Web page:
The poem Helen Keller is a poetic homage from a great African American poet, Langston Hughes, to a highly compelling figure, Helen Keller. This article contains the summary and critical analysis of Langston Hughes’s poem Helen Keller. But before probing directly into the topic, I’ll first tell you about Helen Keller and what she’s famous for.
Who was Helen Keller?
Helen Keller was a blind and deaf woman who became a symbol of courage and hope in the face of overwhelming odds. She was born on June 27, 1880 in Alabama, U.S. One of the leading humanitarians of the 20th century, she was also an outstanding American author and a socialist.
Was Helen Keller Blind and Deaf by birth?
The answer is ‘No’. Helen Keller was not blind and deaf by birth. Rather, she got an illness at the age of 19 months that eventually left her blind and deaf. When she was six years old her parents hired Anne Sullivan as a tutor for her. Ann Sullivan was a graduate of the Perkins School for the Blind. She became the lifelong instructor and companion of Helen Keller. She taught Helen that objects have names and by using her fingers she can spell them.
What were Helen Keller’s Accomplishments?
Over time, Helen made tremendous progress. She successfully learnt to communicate with the help of sign language. Also, she learnt to read and write in Braille, touch-lip read, finger-spell, and finally speak as well as type. At the age of 24, she graduated from Radcliffe College with a Bachelor of Arts degree.
At school, Helen Keller began her writing career. She wanted to write about her experiences. She wrote her first autobiographical book, The Story of My Life in 1903. After five years, she published her second book The World I Live In. Her other books such as Optimism, My Religion, Helen Keller’s Journal, and The Open Door also deal with the experiences of her life.
Helen Keller’s Vision
Helen Keller wanted to help and inspire all the disabled people like herself. She became their vocal advocate and gave them hope to find light within themselves. Additionally, she took up the cause of human rights and also protested the U.S. involvement in World War I. She also became the spokesperson of women’s suffrage and co-found the American Civil Liberties Union. Throughout her life, she traveled across the United States, advocating for the needs of disabled people especially with vision loss.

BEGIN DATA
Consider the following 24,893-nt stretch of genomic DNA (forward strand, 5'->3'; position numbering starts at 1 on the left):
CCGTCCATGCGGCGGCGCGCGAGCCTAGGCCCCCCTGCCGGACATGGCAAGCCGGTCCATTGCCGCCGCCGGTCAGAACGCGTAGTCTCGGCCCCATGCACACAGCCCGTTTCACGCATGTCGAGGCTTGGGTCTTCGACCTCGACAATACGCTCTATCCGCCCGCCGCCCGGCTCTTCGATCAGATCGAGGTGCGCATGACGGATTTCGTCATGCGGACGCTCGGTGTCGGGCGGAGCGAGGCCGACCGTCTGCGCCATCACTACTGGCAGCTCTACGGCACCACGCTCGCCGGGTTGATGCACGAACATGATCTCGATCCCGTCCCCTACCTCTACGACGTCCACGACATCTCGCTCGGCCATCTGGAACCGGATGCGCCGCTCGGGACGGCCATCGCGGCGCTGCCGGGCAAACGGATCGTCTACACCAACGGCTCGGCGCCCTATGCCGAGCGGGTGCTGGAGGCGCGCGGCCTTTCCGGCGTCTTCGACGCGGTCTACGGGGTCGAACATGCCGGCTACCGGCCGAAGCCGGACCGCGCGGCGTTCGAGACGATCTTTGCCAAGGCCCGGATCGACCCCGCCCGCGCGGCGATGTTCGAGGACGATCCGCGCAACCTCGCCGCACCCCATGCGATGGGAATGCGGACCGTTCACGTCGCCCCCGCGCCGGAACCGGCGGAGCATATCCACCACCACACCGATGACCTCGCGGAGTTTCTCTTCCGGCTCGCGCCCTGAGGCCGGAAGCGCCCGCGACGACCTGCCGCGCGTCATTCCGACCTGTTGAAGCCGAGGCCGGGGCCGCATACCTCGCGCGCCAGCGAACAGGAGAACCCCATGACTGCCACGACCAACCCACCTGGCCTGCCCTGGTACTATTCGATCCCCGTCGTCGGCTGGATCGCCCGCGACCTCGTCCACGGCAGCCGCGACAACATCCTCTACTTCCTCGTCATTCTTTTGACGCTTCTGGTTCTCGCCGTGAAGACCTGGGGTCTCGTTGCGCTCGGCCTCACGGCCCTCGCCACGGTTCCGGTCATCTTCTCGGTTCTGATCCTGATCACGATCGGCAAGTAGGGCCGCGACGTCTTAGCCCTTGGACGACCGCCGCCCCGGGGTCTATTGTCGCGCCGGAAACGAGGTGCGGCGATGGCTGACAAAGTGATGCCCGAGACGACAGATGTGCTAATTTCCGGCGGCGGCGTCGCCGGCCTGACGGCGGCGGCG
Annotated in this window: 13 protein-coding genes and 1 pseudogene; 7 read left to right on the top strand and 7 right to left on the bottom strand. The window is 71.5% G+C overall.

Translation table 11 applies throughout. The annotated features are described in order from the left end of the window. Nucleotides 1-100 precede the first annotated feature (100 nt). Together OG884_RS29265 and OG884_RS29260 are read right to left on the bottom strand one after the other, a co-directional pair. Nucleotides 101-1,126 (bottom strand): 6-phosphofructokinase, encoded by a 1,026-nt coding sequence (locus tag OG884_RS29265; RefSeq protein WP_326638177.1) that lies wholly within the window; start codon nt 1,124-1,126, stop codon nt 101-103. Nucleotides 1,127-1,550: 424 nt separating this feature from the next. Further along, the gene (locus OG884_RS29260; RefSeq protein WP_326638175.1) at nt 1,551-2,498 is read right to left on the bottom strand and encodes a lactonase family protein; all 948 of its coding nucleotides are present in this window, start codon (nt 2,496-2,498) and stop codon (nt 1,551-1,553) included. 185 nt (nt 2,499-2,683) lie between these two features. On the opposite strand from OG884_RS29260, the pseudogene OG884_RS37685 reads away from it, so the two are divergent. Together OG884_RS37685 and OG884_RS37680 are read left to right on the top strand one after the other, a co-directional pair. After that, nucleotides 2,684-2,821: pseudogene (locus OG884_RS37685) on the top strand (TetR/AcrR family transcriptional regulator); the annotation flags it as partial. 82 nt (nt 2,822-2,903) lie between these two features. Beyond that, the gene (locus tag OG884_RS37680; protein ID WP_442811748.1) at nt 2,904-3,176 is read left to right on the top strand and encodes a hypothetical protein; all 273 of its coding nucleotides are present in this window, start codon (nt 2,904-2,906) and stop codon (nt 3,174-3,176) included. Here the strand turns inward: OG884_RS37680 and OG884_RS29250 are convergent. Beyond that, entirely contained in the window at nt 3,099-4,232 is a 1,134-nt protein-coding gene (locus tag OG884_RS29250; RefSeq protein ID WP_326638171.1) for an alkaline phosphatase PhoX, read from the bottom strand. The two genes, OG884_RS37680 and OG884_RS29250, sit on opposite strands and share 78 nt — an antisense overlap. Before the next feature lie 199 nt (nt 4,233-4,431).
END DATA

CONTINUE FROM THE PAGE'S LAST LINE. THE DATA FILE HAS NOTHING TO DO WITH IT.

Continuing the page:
Helen Keller joined the American Foundation for the Blind (AFB) in 1924 and initiated many campaigns to raise money, awareness and support for the foundation. She served as a spokesperson and ambassador for this foundation until the rest of her life. Helen Keller also worked to shape global policy on vision loss which made her an effective ambassador for disabled persons worldwide. She joined the Permanent Blind War Relief Fund (later called the American Braille Press) in 1915 and became a member of its first board of directors. Her tireless efforts resulted in creating various state commissions, rehabilitation centers, and educational institutions for the blind people.
Thus, Helen Keller dedicated her life to helping less fortunate and disabled people all over the world. She died while sleeping peacefully on June 1, 1968 in Westport, Connecticut. Helen Keller has left behind her a powerful example of determination, hard work, triumph over adversity, and persistence. She is still remembered as a highly respected, powerful, intelligent, and ambitious woman who, despite being a disable person, dedicated her life for the betterment of others.
Here is Helen Keller poem by Langston Hughes that reflects the “message of the strength of inner power”. You can save it for later.
Summary And Analysis of the poem Helen Keller by Langston Hughes